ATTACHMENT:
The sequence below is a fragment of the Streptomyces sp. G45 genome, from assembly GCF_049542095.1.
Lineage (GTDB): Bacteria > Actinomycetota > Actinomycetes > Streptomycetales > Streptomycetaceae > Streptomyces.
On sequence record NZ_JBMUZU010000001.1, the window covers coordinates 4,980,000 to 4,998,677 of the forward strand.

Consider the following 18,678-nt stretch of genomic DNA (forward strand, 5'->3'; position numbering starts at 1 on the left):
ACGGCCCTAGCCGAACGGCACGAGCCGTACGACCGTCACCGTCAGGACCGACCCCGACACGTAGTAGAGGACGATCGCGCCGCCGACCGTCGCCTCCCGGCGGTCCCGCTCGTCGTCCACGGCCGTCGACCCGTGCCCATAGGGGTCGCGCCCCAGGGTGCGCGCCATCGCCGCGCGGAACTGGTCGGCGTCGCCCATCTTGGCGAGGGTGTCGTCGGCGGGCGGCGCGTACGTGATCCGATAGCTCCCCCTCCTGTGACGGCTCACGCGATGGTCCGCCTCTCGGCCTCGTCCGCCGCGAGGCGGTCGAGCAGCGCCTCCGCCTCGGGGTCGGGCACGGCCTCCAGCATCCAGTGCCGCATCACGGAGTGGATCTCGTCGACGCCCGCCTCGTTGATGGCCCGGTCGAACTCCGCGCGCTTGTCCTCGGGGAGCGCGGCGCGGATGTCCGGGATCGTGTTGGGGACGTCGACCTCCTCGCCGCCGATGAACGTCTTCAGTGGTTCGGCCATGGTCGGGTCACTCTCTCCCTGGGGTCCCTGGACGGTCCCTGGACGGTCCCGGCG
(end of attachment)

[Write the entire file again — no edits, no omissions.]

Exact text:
The sequence below is a fragment of the Streptomyces sp. G45 genome, from assembly GCF_049542095.1.
Lineage (GTDB): Bacteria > Actinomycetota > Actinomycetes > Streptomycetales > Streptomycetaceae > Streptomyces.
On sequence record NZ_JBMUZU010000001.1, the window covers coordinates 4,980,000 to 4,998,677 of the forward strand.

Consider the following 18,678-nt stretch of genomic DNA (forward strand, 5'->3'; position numbering starts at 1 on the left):
ACGGCCCTAGCCGAACGGCACGAGCCGTACGACCGTCACCGTCAGGACCGACCCCGACACGTAGTAGAGGACGATCGCGCCGCCGACCGTCGCCTCCCGGCGGTCCCGCTCGTCGTCCACGGCCGTCGACCCGTGCCCATAGGGGTCGCGCCCCAGGGTGCGCGCCATCGCCGCGCGGAACTGGTCGGCGTCGCCCATCTTGGCGAGGGTGTCGTCGGCGGGCGGCGCGTACGTGATCCGATAGCTCCCCCTCCTGTGACGGCTCACGCGATGGTCCGCCTCTCGGCCTCGTCCGCCGCGAGGCGGTCGAGCAGCGCCTCCGCCTCGGGGTCGGGCACGGCCTCCAGCATCCAGTGCCGCATCACGGAGTGGATCTCGTCGACGCCCGCCTCGTTGATGGCCCGGTCGAACTCCGCGCGCTTGTCCTCGGGGAGCGCGGCGCGGATGTCCGGGATCGTGTTGGGGACGTCGACCTCCTCGCCGCCGATGAACGTCTTCAGTGGTTCGGCCATGGTCGGGTCACTCTCTCCCTGGGGTCCCTGGACGGTCCCTGGACGGTCCCGGCG